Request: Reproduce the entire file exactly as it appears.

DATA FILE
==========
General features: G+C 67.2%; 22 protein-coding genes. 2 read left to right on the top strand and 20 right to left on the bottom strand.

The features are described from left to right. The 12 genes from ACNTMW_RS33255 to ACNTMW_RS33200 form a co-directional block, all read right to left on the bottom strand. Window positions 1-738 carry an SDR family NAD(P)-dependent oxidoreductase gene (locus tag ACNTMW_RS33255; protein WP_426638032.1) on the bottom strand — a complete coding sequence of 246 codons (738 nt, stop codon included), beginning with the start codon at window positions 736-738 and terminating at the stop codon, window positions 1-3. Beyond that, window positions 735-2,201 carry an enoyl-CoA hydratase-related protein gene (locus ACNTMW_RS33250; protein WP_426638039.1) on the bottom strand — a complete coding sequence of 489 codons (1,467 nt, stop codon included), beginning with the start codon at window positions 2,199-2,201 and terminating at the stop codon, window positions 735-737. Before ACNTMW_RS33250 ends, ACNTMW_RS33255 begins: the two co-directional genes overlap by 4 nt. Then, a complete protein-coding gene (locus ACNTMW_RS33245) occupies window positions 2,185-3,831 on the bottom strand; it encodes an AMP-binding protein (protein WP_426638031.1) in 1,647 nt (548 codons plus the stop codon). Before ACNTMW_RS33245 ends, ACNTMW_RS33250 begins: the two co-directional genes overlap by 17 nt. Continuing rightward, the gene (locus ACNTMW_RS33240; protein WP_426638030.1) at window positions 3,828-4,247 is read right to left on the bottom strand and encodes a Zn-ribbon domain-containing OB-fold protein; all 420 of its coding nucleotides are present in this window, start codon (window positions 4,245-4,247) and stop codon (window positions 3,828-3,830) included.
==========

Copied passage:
General features: G+C 67.2%; 22 protein-coding genes. 2 read left to right on the top strand and 20 right to left on the bottom strand.

The features are described from left to right. The 12 genes from ACNTMW_RS33255 to ACNTMW_RS33200 form a co-directional block, all read right to left on the bottom strand. Window positions 1-738 carry an SDR family NAD(P)-dependent oxidoreductase gene (locus tag ACNTMW_RS33255; protein WP_426638032.1) on the bottom strand — a complete coding sequence of 246 codons (738 nt, stop codon included), beginning with the start codon at window positions 736-738 and terminating at the stop codon, window positions 1-3. Beyond that, window positions 735-2,201 carry an enoyl-CoA hydratase-related protein gene (locus ACNTMW_RS33250; protein WP_426638039.1) on the bottom strand — a complete coding sequence of 489 codons (1,467 nt, stop codon included), beginning with the start codon at window positions 2,199-2,201 and terminating at the stop codon, window positions 735-737. Before ACNTMW_RS33250 ends, ACNTMW_RS33255 begins: the two co-directional genes overlap by 4 nt. Then, a complete protein-coding gene (locus ACNTMW_RS33245) occupies window positions 2,185-3,831 on the bottom strand; it encodes an AMP-binding protein (protein WP_426638031.1) in 1,647 nt (548 codons plus the stop codon). Before ACNTMW_RS33245 ends, ACNTMW_RS33250 begins: the two co-directional genes overlap by 17 nt. Continuing rightward, the gene (locus ACNTMW_RS33240; protein WP_426638030.1) at window positions 3,828-4,247 is read right to left on the bottom strand and encodes a Zn-ribbon domain-containing OB-fold protein; all 420 of its coding nucleotides are present in this window, start codon (window positions 4,245-4,247) and stop codon (window positions 3,828-3,830) included.